For example, we had the question of how we were going to hang the projectors. We quickly realized we couldn’t drill into the ceiling because of the heated floors above. We couldn’t use industrial strength magnets because the ceiling was corrugated and there was a chance they could fall. We had a lot of ideas we thought would work, but then we tried to implement them, and they didn’t. And this wasn’t unique to the projectors. Almost everything took five ideas to find one that worked.

Cassey: It’s true. It felt like every week we had a bunch of failures. But we kept at it. Kept iterating. And we found our way and got there. Like when it came time to figure out what to project the visuals on. At first we thought there was an easy solution — buy some screens from Amazon. But we found the quality to be substandard. Then we considered painting the basement walls, but they were too textured. We were racking our brains when someone had the clever idea of using window roller blinds. Not only did it fit our needs, but it was pretty inexpensive, too — the perfect solution!


“It felt like every week we had a bunch of failures. But we kept at it. Kept iterating. And we found our way and got there.”

Iteration is kind of the Reaktor way, right?

Aaron: Yeah, that’s what we’re all about, being agile. Bringing ideas to the table and trying them out until you find a solution. 

Cassey: And something special about this project is that it seemed to awaken a lot of latent interests in people. We have designers and devs who have backgrounds in things like construction, architecture, mural design, animation, and video games. Everyone brought in their expertise, and without formal assignments, each person grabbed hold of something and it all fell into place. That’s a very Reaktor way of working, too: autonomy coupled with responsibility. With that kind of environment, everybody’s skills just shined through.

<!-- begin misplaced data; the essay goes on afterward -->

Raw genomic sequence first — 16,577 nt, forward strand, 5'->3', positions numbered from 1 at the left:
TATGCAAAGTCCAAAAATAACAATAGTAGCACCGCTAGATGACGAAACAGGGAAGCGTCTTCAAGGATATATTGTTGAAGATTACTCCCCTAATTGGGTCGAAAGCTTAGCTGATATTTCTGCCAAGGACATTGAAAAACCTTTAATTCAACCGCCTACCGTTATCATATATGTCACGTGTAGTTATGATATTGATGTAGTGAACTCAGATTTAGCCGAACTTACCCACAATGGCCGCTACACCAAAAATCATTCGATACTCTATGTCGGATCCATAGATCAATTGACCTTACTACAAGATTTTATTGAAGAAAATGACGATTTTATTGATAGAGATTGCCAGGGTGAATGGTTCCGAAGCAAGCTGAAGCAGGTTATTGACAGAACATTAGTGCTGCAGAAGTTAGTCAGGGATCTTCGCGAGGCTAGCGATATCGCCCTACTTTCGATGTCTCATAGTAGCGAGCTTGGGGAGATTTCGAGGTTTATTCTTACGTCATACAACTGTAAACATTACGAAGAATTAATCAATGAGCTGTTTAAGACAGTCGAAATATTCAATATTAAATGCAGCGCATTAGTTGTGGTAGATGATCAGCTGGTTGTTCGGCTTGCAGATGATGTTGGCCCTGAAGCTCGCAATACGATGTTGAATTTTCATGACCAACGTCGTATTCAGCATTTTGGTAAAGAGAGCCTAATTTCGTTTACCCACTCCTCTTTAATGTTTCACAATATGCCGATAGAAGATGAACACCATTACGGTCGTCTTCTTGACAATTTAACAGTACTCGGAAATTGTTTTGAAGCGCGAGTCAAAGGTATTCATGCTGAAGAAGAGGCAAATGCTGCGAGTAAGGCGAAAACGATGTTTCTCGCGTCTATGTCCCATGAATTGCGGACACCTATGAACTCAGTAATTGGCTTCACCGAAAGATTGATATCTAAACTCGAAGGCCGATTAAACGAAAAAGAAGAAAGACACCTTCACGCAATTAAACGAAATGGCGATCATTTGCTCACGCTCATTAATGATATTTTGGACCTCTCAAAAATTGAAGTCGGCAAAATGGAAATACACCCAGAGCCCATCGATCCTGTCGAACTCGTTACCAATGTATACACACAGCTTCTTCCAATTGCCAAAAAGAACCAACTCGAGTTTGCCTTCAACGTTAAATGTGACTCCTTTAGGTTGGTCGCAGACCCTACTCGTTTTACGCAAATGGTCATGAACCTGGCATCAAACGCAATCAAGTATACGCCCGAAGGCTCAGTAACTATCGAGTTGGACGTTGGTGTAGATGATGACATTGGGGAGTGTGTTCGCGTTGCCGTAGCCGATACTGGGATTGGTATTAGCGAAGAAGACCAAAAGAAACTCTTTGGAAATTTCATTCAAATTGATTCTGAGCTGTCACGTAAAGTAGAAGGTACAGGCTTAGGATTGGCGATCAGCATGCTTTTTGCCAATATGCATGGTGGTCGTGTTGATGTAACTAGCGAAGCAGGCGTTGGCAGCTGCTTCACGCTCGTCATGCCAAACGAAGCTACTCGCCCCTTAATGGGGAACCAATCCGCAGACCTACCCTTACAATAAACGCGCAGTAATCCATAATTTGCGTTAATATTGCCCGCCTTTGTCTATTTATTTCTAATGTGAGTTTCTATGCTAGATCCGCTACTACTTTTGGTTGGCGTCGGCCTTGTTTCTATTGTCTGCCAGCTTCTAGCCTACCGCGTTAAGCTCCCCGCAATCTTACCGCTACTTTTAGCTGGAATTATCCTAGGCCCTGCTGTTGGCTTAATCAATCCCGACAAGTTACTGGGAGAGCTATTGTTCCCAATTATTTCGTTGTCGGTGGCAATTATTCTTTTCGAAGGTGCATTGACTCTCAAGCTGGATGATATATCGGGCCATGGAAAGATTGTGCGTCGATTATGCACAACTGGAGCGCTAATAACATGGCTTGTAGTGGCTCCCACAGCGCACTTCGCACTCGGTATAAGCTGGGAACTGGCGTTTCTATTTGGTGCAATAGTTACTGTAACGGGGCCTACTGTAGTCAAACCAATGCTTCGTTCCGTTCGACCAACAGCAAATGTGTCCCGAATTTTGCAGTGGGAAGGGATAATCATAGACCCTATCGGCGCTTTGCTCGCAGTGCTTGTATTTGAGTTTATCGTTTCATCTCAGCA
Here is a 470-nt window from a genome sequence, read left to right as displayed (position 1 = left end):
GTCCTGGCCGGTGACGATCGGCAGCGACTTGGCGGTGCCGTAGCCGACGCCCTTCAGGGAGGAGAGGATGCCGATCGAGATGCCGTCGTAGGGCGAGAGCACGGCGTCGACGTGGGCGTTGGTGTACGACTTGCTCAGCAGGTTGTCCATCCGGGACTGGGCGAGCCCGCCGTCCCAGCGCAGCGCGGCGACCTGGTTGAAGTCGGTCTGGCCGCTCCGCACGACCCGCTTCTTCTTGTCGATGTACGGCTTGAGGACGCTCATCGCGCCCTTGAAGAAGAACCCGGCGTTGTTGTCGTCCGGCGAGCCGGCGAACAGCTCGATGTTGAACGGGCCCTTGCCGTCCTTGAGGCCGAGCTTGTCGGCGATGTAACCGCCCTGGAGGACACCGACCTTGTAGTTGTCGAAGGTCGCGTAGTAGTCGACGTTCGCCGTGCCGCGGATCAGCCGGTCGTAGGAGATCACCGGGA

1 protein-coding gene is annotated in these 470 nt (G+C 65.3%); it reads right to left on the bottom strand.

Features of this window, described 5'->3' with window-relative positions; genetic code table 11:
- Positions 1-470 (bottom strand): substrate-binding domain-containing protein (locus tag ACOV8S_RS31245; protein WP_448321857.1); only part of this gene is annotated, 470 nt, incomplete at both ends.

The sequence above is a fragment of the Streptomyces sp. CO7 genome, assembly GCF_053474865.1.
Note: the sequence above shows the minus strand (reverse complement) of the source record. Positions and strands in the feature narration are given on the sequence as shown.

Aaron: Plus, people really picked up a lot of new things. One of our devs learned a programming language around shaders, and now he’s been staffed on a project where he can use that knowledge.

So at the end of the day, how did you make this work?

Aaron: That’s a good question, because we’ve never done anything like this before. But that was sort of the point. We wanted to push the boundaries of what we know. We wanted to challenge our skills. We wanted to grow. That’s something we do in our projects, and it’s something we value as a company. So this idea of walking into the unknown isn’t really new to us at Reaktor — we do it for our clients all the time. It was just a totally different backdrop.

Cassey: I think the only way we pulled this off was trust. That’s an element that is absolutely crucial in our client project work, too. Between the company, the customers, and the Reaktorians, there’s this lovely circle of trust that we all enjoy — which is what enables our success a lot of the time. And the same was true with Four Seasons. From the beginning, the Leadership Team said, “You want to do this? Okay. Go for it.” They knew they could count on us to make good decisions. And everyone on the team trusted each other — from the feedback we exchanged to having the confidence that when we hit roadblocks, we could figure it out together.

Aaron: Yeah, the team work and cross-collaboration were amazing. This project really showed me how important good communication is. A phrase we use a lot at Reaktor is “make it happen.” Four Seasons was an example of that to the 100-thousandth degree.

For Four Seasons to become a reality, a lot of variables had to come together — visuals, audio, physical design of the space, and event planning. A few of our many team members (plus a London producer & DJ!) explain some of what was involved.

Matej Konrad

Software Developer, Reaktor